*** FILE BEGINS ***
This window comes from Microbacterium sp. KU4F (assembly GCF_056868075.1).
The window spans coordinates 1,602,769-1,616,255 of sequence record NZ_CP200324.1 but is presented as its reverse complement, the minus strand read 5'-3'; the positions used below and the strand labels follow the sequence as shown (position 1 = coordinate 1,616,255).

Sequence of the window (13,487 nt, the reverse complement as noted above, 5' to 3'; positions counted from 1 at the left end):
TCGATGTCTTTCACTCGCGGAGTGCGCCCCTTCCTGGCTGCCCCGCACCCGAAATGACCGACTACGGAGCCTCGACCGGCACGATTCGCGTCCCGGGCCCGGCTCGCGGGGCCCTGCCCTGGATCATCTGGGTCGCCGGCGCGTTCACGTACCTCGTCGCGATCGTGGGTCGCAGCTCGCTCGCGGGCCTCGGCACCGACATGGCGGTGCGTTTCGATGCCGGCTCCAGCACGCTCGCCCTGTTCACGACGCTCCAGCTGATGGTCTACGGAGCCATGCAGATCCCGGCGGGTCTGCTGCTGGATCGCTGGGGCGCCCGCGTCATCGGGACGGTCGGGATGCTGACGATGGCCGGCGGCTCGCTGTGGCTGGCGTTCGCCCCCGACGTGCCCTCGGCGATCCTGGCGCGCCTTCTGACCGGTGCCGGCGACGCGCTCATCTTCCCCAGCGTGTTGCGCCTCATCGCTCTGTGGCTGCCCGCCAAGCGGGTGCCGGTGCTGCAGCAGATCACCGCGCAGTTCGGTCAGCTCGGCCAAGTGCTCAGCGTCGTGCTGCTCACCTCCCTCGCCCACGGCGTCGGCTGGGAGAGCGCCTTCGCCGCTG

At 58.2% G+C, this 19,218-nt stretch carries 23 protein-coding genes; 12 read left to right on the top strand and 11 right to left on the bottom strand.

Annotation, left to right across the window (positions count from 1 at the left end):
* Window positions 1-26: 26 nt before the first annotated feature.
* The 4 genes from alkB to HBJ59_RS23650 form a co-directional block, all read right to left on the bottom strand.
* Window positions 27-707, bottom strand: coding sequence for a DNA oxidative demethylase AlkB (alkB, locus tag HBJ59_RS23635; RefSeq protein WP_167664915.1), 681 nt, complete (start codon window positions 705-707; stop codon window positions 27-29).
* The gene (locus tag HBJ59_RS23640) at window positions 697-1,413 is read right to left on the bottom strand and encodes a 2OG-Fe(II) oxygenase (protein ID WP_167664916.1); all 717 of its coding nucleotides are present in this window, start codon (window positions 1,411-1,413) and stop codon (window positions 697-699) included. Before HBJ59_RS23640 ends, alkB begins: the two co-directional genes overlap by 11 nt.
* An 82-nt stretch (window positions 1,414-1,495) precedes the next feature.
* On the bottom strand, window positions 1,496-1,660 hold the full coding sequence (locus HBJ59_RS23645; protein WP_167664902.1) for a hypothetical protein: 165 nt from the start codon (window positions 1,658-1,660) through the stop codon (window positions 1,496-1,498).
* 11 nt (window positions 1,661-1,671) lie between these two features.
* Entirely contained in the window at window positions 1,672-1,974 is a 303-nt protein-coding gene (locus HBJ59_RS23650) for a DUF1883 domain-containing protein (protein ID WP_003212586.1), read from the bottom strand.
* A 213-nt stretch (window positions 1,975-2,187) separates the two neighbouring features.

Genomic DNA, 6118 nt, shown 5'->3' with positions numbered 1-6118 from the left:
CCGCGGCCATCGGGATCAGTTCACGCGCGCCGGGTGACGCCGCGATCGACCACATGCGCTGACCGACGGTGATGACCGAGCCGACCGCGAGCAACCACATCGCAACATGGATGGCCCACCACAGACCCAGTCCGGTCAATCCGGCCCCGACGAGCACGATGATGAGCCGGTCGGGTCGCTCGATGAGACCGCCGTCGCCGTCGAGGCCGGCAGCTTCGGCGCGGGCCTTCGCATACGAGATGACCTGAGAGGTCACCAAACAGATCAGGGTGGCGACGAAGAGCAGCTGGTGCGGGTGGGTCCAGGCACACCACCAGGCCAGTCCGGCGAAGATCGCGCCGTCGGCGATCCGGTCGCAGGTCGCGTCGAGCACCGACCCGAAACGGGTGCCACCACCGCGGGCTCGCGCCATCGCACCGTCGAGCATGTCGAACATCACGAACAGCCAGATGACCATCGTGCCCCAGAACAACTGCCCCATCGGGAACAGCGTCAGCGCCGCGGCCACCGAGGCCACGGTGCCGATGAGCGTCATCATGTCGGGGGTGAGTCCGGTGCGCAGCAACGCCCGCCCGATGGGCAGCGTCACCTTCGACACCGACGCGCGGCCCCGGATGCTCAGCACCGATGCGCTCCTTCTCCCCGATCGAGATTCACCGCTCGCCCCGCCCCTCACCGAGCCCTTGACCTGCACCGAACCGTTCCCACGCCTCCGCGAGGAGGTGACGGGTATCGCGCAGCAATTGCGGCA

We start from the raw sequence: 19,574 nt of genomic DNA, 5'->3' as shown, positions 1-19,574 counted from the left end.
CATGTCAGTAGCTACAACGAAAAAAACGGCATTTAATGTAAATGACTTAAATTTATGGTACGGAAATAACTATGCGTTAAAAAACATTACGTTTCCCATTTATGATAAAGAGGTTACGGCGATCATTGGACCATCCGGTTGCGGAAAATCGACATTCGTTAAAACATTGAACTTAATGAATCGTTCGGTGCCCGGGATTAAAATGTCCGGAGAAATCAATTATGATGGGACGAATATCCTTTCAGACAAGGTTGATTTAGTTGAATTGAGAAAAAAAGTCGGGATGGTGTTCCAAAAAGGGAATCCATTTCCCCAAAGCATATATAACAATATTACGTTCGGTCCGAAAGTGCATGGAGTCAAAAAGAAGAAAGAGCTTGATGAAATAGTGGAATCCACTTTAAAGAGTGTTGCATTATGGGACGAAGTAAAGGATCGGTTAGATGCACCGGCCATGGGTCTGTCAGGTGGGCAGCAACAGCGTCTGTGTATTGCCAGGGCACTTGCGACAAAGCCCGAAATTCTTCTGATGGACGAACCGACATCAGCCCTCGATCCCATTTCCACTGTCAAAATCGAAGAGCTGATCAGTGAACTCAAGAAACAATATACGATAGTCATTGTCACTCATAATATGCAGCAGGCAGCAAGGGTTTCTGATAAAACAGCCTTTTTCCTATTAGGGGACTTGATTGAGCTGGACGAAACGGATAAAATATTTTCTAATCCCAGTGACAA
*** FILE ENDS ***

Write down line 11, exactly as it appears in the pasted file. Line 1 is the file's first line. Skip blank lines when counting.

* An 82-nt stretch (window positions 1,414-1,495) precedes the next feature.